# Convolution of 2 Signals: Finding the Sum and Limits of y[n]

• Yalanhar
In summary, the problem involves finding the value of y[n] for a given range of n based on the signals x[n] and h[n]. The signals are plotted and it is observed that they overlap for n >= 4. The formula used to calculate y[n] is incorrect as it does not take into account the overlap of the two signals. The correct formula involves flipping and shifting the signals and then finding the overlap, which will give a non-zero value for y[n]. It is important to focus on the overlap of the signals rather than the values of x[k] and h[m-k] separately. Drawing the signals in different stages can help in understanding the problem better.
Yalanhar
Thread moved from the technical forums, so no Homework Template is shown.
##x[n] = (\frac{1}{2})^{-2} u[n-4]##
##h[n] = 4^{n} u[2-n]##

So I plotted x[k] and h[n-k] in picture

but x[n] is 0 for n < 4, therefore ##y[n]## only has value for n >= 4. Therefore my sum is like that:

##y[n]=\sum_{k=4}^{\infty} 4^{n-k} (-\frac{1}{2})^k##

##y[n]=-4^{n} \sum_{k=4}^{\infty} (\frac{1}{8})^k##

for n <= 6,
##y[n]=4^{n}( \sum_{k=0}^{\infty} (-\frac{1}{8})^k - \sum_{k=0}^{3} (-\frac{1}{8})^k) ##

for n > 6,
##y[n]=4^{n} (\sum_{k=0}^{\infty} (-\frac{1}{8})^k - \sum_{k=0}^{n-1} (-\frac{1}{8})^k )##

What is my mistake? I'm having difficulties with this subject and I am not sure when I use k as limits or n. Also, if both signals extend to ##+\inf##, does that means that y[n] always has a value?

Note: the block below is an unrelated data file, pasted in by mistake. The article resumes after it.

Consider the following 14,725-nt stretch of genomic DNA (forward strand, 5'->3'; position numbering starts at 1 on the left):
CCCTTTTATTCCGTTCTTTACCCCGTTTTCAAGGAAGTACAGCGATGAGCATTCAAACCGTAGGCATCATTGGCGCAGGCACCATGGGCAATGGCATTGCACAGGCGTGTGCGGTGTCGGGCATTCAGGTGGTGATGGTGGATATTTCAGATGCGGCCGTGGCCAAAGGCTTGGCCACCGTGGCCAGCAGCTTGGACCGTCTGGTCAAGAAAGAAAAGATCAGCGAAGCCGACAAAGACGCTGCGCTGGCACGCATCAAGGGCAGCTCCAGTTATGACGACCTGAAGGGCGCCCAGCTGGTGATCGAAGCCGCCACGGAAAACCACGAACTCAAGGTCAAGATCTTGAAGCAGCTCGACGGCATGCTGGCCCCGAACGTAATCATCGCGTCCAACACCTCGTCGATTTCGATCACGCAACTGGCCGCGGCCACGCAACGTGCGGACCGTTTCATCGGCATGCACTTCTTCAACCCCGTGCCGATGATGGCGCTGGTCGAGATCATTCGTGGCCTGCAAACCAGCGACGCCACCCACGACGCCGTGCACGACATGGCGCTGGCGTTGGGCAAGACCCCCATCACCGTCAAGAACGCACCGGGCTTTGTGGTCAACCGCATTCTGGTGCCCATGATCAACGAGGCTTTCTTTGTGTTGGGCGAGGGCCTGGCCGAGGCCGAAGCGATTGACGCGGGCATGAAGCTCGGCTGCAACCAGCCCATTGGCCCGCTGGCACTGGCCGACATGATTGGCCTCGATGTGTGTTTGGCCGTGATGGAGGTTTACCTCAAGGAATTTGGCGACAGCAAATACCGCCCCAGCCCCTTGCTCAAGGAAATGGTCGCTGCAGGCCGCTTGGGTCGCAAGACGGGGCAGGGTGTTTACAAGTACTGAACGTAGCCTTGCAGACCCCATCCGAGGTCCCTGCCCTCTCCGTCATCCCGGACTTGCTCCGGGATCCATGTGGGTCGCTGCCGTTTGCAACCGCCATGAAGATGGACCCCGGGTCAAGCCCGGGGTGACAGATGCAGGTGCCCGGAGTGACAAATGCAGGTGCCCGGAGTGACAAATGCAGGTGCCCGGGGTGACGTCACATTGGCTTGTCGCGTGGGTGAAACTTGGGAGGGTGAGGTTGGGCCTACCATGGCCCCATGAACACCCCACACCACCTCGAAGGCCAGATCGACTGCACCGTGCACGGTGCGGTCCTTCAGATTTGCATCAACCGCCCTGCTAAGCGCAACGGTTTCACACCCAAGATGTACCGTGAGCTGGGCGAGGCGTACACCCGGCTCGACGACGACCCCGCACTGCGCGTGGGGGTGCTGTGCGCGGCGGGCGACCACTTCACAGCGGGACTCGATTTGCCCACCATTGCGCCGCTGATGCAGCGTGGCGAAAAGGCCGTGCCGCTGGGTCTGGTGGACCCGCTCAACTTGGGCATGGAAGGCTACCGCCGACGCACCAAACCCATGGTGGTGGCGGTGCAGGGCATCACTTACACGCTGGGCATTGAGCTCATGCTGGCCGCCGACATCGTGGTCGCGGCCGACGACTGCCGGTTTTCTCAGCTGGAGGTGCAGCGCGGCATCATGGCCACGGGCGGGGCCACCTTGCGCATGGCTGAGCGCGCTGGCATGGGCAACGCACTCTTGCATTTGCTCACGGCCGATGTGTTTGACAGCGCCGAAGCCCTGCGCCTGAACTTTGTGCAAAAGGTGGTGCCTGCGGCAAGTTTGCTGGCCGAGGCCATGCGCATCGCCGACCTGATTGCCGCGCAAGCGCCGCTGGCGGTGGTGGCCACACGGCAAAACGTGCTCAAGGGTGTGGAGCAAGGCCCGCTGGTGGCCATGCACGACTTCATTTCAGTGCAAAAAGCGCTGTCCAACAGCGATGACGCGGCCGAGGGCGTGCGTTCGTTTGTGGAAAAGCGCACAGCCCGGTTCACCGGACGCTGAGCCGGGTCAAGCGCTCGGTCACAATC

I recommend drawing this out in different stages. You almost have it!

"Flip and shift." You flipped the ##h[n]## no problem and you can see immediately that since ##x[k]## goes to infinity and ##h[m-k]## goes to infinity there is some overlap and the multiplication of the two will give you a non-zero answer :)

You shift ##h[m-k]## by adjusting the values of ##m##. When ##m=6## they both suddenly overlap on the right side. It doesn't matter that the left side is zero because the multiplication of the two is the overlap... it's non-zero for when ##m \geq 6##.

It didn't matter that that ##x[k]## where ##k < 4## it's zero. Your concern is with the overlap since you're multiplying ##x[k] \cdot h[m-k]##. The overlap is your concern, and so while it is indeed zero in that region your product (the multiplication of them) is not zero.

Forgive me if the variables or letters I used are confusing. I'm use to using ##t## and ##\tau##, but I was trying to align with what I thought you were using.

Does this help? Again: Try drawing in different stages and break this into a smaller and easier problems instead of one big one.

## What is convolution and why is it important?

Convolution is a mathematical operation that combines two signals to produce a third signal. It is important because it allows us to understand how signals interact and how they can be manipulated to achieve desired outcomes.

## How do you perform convolution of two signals?

To perform convolution of two signals, you first flip one of the signals and then slide it over the other signal, multiplying the overlapping values at each step. The sum of these products gives the resulting signal.

## What are the limits of convolution?

The limits of convolution depend on the length of the two signals being convolved. The resulting signal will have a length equal to the sum of the lengths of the two original signals minus one.

## What is the significance of the sum of y[n] in convolution?

The sum of y[n] in convolution represents the total contribution of each point in the first signal to the resulting signal. It is important in understanding the overall effect of the convolution operation.

## How is convolution used in practical applications?

Convolution is used in a variety of practical applications, such as image and audio processing, pattern recognition, and signal filtering. It is also a fundamental concept in the field of digital signal processing.

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